SDF-1α Induction in Mature Smooth Muscle Cells by Inactivation of PTEN Is a Critical Mediator of Exacerbated Injury-Induced Neointima Formation
Objective—PTEN inactivation selectively in smooth muscle cells (SMC) initiates multiple downstream events driving neointima formation, including SMC cytokine/chemokine production, in particular stromal cell-derived factor-1α (SDF-1α). We investigated the effects of SDF-1α on resident SMC and bone marrow–derived cells and in mediating neointima formation.
Methods and Results—Inducible, SMC-specific PTEN knockout mice (PTEN iKO) were bred to floxed-stop ROSA26-β-galactosidase (βGal) mice to fate-map mature SMC in response to injury; mice received wild-type green fluorescent protein–labeled bone marrow to track recruitment. Following wire-induced femoral artery injury, βGal(+) SMC accumulated in the intima and adventitia. Compared with wild-type, PTEN iKO mice exhibited massive neointima formation, increased replicating intimal and medial βGal(+)SMC, and enhanced vascular recruitment of bone marrow cells following injury. Inhibiting SDF-1α blocked these events and reversed enhanced neointima formation observed in PTEN iKO mice. Most recruited green fluorescent protein(+) cells stained positive for macrophage markers but not SMC markers. SMC-macrophage interactions resulted in a persistent SMC inflammatory phenotype that was dependent on SMC PTEN and SDF-1α expression.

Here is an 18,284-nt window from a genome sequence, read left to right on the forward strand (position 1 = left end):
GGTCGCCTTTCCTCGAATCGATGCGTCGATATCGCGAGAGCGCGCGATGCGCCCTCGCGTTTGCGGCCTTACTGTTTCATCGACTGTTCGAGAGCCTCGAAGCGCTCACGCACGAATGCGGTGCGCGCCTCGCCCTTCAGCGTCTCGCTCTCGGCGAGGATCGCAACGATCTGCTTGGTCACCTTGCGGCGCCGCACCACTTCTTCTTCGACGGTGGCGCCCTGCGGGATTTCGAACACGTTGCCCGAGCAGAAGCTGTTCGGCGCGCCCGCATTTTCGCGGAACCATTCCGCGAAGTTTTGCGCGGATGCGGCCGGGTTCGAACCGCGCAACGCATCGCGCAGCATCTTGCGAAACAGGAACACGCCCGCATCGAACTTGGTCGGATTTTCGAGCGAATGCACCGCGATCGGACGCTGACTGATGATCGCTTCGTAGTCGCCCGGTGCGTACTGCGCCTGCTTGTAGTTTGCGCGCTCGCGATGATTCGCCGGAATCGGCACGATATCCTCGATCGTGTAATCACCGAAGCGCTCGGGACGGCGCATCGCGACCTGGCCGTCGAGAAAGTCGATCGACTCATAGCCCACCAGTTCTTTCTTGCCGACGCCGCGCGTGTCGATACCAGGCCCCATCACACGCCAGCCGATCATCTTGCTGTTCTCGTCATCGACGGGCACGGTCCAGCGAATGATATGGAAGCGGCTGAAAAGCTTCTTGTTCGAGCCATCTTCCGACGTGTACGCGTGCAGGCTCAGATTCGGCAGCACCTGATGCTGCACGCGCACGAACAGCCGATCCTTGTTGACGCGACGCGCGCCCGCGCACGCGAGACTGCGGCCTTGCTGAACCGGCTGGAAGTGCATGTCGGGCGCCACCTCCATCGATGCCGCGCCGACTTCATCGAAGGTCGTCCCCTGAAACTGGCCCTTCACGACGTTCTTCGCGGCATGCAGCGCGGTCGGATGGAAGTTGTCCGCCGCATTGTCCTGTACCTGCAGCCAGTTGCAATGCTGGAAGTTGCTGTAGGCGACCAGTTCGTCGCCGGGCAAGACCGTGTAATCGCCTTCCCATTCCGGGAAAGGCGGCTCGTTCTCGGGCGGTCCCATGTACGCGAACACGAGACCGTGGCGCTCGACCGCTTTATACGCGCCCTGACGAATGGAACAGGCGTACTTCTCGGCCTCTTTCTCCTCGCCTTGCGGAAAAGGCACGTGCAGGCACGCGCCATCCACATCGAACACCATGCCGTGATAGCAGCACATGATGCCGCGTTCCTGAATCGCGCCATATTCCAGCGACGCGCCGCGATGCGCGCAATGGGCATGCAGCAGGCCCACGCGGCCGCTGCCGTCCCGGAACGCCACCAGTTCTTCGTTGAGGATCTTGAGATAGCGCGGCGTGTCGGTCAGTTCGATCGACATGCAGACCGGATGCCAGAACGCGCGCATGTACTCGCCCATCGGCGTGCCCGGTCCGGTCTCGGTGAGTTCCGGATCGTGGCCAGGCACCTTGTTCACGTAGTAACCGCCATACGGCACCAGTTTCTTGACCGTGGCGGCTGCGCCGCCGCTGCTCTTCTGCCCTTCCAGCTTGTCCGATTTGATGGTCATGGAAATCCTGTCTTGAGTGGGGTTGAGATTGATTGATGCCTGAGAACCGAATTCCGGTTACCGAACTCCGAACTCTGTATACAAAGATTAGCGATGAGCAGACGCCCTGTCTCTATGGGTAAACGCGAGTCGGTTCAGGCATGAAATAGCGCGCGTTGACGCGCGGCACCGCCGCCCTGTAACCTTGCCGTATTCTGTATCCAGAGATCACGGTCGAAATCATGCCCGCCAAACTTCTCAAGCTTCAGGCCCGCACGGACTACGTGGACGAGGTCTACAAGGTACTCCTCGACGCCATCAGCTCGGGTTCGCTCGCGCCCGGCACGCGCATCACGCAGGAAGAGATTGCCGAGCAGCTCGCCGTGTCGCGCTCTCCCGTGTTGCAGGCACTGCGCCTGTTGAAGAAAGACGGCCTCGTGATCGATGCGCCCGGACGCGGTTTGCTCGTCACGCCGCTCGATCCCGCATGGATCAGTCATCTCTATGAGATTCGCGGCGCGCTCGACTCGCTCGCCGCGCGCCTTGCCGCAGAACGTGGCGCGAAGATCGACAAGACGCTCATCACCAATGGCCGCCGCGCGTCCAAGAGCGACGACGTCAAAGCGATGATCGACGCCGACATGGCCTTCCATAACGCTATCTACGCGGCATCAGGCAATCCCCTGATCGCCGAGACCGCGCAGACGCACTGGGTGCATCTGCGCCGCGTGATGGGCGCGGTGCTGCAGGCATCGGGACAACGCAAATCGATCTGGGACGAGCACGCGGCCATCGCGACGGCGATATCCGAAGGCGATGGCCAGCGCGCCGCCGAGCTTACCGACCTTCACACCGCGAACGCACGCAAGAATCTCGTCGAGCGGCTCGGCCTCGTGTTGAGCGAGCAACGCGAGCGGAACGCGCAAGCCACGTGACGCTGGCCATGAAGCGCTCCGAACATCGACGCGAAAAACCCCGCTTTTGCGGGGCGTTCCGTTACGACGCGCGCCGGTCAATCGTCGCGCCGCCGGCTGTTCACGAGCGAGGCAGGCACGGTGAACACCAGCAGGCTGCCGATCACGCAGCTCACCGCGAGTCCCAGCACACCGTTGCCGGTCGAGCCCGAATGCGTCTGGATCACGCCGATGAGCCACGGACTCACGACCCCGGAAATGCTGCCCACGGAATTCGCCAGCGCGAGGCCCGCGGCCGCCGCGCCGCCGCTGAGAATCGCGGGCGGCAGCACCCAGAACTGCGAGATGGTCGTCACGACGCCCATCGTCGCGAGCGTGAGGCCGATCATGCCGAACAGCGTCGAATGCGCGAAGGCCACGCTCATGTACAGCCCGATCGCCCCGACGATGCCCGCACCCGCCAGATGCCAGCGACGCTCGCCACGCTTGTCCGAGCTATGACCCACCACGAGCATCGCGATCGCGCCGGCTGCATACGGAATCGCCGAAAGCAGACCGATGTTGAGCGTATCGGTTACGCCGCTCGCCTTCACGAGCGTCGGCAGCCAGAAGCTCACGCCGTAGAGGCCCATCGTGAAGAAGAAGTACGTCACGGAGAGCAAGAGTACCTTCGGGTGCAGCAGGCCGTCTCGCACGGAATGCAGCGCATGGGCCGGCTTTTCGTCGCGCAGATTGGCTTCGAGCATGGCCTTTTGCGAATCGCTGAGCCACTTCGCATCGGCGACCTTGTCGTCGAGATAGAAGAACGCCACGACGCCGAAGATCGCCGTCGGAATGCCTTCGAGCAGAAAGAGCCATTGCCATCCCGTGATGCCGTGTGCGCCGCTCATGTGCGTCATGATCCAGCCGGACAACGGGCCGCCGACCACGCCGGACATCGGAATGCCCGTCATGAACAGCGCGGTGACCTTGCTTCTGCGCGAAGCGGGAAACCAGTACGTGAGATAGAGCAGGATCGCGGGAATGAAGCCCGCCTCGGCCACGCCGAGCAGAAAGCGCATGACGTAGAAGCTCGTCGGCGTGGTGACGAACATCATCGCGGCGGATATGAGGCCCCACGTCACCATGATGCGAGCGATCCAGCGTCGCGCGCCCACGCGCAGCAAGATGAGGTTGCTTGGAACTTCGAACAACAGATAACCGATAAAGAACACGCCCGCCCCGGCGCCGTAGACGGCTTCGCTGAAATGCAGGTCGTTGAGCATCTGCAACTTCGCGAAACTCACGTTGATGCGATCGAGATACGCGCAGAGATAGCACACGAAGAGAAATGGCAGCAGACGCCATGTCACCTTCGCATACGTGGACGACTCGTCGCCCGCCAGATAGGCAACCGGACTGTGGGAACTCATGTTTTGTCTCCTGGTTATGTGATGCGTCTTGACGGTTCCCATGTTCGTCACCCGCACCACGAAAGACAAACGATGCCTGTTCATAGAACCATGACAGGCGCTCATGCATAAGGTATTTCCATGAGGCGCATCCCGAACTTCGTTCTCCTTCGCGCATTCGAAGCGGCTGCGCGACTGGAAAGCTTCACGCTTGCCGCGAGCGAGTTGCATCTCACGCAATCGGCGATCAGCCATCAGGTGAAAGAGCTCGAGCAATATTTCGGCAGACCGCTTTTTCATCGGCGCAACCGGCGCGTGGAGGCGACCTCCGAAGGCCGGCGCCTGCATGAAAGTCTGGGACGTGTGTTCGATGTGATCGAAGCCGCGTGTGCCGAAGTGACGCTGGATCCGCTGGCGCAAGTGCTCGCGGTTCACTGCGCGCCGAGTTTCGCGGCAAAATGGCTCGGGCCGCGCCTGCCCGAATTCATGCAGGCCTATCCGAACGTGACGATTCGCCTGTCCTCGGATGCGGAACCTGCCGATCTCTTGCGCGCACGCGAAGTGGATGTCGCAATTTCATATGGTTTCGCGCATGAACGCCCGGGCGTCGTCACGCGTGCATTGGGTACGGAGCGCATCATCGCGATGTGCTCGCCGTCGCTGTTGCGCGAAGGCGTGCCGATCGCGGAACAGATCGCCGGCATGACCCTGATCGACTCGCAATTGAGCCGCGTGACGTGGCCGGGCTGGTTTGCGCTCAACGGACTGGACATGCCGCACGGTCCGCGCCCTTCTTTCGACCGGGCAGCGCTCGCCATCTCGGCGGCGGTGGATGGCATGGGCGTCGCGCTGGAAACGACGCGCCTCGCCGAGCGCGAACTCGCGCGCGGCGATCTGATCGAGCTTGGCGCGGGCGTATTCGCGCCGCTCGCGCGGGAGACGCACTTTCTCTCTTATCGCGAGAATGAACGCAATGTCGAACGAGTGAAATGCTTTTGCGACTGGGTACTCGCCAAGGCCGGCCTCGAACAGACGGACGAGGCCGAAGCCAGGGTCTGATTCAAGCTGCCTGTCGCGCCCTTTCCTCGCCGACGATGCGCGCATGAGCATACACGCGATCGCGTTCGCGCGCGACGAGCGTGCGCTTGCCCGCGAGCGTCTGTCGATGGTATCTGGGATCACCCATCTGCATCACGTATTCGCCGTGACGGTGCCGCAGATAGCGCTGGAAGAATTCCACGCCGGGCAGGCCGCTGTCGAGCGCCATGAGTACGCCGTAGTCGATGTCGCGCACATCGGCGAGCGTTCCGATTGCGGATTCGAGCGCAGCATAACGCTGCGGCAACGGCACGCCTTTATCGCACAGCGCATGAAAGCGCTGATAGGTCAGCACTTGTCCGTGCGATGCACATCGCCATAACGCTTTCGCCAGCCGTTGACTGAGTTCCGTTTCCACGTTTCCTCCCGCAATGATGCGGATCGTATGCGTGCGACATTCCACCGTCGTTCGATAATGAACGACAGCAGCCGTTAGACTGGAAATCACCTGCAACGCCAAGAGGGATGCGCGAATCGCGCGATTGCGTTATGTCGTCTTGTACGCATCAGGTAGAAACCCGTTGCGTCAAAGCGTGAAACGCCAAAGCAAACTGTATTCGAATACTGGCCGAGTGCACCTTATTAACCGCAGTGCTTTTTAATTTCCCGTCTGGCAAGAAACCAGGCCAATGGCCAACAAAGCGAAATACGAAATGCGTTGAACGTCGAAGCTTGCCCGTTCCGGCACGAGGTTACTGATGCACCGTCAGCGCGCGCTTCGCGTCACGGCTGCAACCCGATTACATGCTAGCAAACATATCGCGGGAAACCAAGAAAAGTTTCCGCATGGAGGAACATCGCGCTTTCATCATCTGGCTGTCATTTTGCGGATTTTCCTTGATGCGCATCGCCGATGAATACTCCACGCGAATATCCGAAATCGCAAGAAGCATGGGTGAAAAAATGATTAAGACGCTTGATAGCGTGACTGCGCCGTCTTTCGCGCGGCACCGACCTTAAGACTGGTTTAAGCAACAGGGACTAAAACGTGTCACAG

Conclusion—Resident SMC play a multifaceted role in neointima formation by contributing the majority of neointimal cells, regulating recruitment of inflammatory cells, and contributing to adventitial remodeling. The SMC PTEN-SDF-1α axis is a critical regulator of these events.
- Received January 18, 2011.
- Accepted March 2, 2011.
- © 2011 American Heart Association, Inc.